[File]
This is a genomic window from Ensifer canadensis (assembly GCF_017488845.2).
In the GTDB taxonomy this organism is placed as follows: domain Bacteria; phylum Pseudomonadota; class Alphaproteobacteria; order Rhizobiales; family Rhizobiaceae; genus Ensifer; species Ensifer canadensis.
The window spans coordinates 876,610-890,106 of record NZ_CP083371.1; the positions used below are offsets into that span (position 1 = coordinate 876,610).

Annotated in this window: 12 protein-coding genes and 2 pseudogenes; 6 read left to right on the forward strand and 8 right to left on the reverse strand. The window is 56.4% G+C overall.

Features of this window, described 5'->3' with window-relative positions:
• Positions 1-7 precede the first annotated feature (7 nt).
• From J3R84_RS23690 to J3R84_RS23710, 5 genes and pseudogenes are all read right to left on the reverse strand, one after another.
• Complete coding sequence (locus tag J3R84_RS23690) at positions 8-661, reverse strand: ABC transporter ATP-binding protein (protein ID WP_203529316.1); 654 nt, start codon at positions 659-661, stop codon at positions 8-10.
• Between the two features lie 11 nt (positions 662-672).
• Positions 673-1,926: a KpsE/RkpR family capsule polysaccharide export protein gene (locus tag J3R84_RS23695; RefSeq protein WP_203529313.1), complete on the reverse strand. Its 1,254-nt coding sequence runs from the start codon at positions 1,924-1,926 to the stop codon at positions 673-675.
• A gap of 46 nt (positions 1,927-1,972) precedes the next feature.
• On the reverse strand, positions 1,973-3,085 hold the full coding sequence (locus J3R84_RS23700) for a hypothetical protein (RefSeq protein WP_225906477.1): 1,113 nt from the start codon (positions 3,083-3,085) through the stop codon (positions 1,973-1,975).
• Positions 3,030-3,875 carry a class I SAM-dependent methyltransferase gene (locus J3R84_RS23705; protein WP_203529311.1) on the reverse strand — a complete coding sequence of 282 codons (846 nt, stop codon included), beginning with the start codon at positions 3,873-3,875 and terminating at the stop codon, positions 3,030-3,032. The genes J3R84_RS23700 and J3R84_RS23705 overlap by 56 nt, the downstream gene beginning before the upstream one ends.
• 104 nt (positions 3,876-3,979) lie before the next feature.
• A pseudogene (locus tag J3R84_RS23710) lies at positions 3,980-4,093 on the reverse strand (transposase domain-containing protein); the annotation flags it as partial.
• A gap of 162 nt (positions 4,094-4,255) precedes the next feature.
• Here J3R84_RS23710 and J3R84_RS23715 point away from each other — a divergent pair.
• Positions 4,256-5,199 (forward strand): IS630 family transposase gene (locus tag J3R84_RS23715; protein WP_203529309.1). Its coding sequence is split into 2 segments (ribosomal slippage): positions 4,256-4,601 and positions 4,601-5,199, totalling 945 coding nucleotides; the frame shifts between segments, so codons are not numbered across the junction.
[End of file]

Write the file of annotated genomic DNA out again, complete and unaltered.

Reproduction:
This is a genomic window from Ensifer canadensis (assembly GCF_017488845.2).
In the GTDB taxonomy this organism is placed as follows: domain Bacteria; phylum Pseudomonadota; class Alphaproteobacteria; order Rhizobiales; family Rhizobiaceae; genus Ensifer; species Ensifer canadensis.
The window spans coordinates 876,610-890,106 of record NZ_CP083371.1; the positions used below are offsets into that span (position 1 = coordinate 876,610).

Annotated in this window: 12 protein-coding genes and 2 pseudogenes; 6 read left to right on the forward strand and 8 right to left on the reverse strand. The window is 56.4% G+C overall.

Features of this window, described 5'->3' with window-relative positions:
• Positions 1-7 precede the first annotated feature (7 nt).
• From J3R84_RS23690 to J3R84_RS23710, 5 genes and pseudogenes are all read right to left on the reverse strand, one after another.
• Complete coding sequence (locus tag J3R84_RS23690) at positions 8-661, reverse strand: ABC transporter ATP-binding protein (protein ID WP_203529316.1); 654 nt, start codon at positions 659-661, stop codon at positions 8-10.
• Between the two features lie 11 nt (positions 662-672).
• Positions 673-1,926: a KpsE/RkpR family capsule polysaccharide export protein gene (locus tag J3R84_RS23695; RefSeq protein WP_203529313.1), complete on the reverse strand. Its 1,254-nt coding sequence runs from the start codon at positions 1,924-1,926 to the stop codon at positions 673-675.
• A gap of 46 nt (positions 1,927-1,972) precedes the next feature.
• On the reverse strand, positions 1,973-3,085 hold the full coding sequence (locus J3R84_RS23700) for a hypothetical protein (RefSeq protein WP_225906477.1): 1,113 nt from the start codon (positions 3,083-3,085) through the stop codon (positions 1,973-1,975).
• Positions 3,030-3,875 carry a class I SAM-dependent methyltransferase gene (locus J3R84_RS23705; protein WP_203529311.1) on the reverse strand — a complete coding sequence of 282 codons (846 nt, stop codon included), beginning with the start codon at positions 3,873-3,875 and terminating at the stop codon, positions 3,030-3,032. The genes J3R84_RS23700 and J3R84_RS23705 overlap by 56 nt, the downstream gene beginning before the upstream one ends.
• 104 nt (positions 3,876-3,979) lie before the next feature.
• A pseudogene (locus tag J3R84_RS23710) lies at positions 3,980-4,093 on the reverse strand (transposase domain-containing protein); the annotation flags it as partial.
• A gap of 162 nt (positions 4,094-4,255) precedes the next feature.
• Here J3R84_RS23710 and J3R84_RS23715 point away from each other — a divergent pair.
• Positions 4,256-5,199 (forward strand): IS630 family transposase gene (locus tag J3R84_RS23715; protein WP_203529309.1). Its coding sequence is split into 2 segments (ribosomal slippage): positions 4,256-4,601 and positions 4,601-5,199, totalling 945 coding nucleotides; the frame shifts between segments, so codons are not numbered across the junction.